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Not stiff enough in my opinion.


Area poachers get stiff sentences

By Jim Morris

Staff Writer

Sunday, May 06, 2007

There is a judge in Darke County who seems to have the right outlook on dealing with poachers. Municipal Court Judge Julie L. Monnin recently handed down a pair of sentences that show wildlife law violators they'd best not wind up in front of her if found guilty.

As those who have followed the history of wildlife law in Ohio well know, it has been a struggle to find courts that take infractions of wildlife law seriously. Poachers have been getting slapped on the wrist too long instead of paying serious fines and doing jail time.

As one wildlife official told me, in the past the judges in cities rarely impose stiff penalties for wildlife violations because, when stacked up against the murders and other serious crimes they must adjudicate every day, wildlife law does not seem as important. And to be sure, there is no comparison between killing a human and killing a deer.

Perhaps, then, judges in rural counties do have a better appreciation for the need to enforce wildlife law. Monnin certainly does.

She recently lowered the boom on two deer spotlighters. Thanks to a tip from a concerned citizen and an undercover investigation by District 5 wildlife officers, the two poachers were nailed for their illegal activity during the extra weekend of last year's deer gun season, in December.

"They were doing a little bit of just about everything," said Dave Brown, law enforcement supervisor for District 5. "They were spotlighting, hunting without permission, not tagging deer, killing deer over their limit and killing deer with a rifle ... a total of 26 charges."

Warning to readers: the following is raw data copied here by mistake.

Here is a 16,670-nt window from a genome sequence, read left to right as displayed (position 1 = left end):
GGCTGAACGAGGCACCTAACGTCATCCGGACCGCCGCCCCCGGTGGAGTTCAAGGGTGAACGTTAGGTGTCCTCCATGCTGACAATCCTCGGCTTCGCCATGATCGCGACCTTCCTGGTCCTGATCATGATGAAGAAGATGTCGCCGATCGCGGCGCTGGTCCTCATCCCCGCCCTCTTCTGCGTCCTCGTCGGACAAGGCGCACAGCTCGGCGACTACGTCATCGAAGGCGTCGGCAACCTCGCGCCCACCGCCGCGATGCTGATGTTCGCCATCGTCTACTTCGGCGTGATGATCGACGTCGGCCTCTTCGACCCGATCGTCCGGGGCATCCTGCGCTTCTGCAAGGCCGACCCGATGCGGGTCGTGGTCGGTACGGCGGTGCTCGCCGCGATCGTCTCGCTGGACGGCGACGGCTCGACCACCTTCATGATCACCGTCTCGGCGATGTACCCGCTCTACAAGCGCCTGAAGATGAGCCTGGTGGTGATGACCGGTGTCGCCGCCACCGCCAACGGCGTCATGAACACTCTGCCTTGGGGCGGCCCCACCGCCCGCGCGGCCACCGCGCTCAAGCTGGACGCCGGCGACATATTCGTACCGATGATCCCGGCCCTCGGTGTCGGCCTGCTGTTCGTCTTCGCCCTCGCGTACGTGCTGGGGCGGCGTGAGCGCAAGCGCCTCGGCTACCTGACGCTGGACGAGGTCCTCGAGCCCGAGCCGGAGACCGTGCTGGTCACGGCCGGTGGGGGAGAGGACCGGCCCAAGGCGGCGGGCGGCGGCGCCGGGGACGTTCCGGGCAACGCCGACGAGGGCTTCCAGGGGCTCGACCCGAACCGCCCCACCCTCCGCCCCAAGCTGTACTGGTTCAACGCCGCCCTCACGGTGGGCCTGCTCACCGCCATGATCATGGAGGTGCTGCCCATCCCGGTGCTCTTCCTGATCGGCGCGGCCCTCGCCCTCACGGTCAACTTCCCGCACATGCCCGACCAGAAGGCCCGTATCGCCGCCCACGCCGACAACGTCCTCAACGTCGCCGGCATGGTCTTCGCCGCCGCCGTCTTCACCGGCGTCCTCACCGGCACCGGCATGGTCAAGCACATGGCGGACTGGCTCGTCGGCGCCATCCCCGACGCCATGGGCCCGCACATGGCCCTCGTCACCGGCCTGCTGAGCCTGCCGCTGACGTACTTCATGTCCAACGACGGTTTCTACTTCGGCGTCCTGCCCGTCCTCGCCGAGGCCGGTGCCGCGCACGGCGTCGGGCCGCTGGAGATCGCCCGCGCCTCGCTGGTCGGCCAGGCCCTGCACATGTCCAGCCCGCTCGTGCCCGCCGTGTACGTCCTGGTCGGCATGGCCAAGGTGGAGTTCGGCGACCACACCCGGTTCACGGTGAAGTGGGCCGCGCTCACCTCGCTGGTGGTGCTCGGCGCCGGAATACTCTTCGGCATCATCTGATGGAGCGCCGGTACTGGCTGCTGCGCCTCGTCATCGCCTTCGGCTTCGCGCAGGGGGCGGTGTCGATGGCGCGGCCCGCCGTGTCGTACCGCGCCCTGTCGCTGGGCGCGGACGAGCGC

Trenten Livingston, 20, of Greenville was found guilty on 19 charges. Monnin meted out the following sentence: $1,900 in fines; 30 days on monitored house arrest; probation with the condition that he does not commit similar violations for two years; $1,600 in restitution; and loss of hunting and trapping privileges in Ohio for five years.

Richard Shives, 22, also of Greenville, was found guilty on seven charges including jacklighting deer; illegal use of a rifle in taking deer; taking of a deer during the closed season; and attempting to take an over-limit of deer. He was ordered to pay $1,050 in fines; serve 30 days on monitored house arrest; pay restitution of $400; serve two years probation; and lose hunting and trapping privileges in Ohio for five years.

In addition, the two forfeited two rifles, two shotguns, one compound bow, several knives, an estimate of more than 150 pounds of deer meat, and antlers.

As the result of the investigation, six others faced wildlife violations.

"These two guys bragged that they are the 'best deer poachers around,' " Brown said. "I think they got what they deserved."
 
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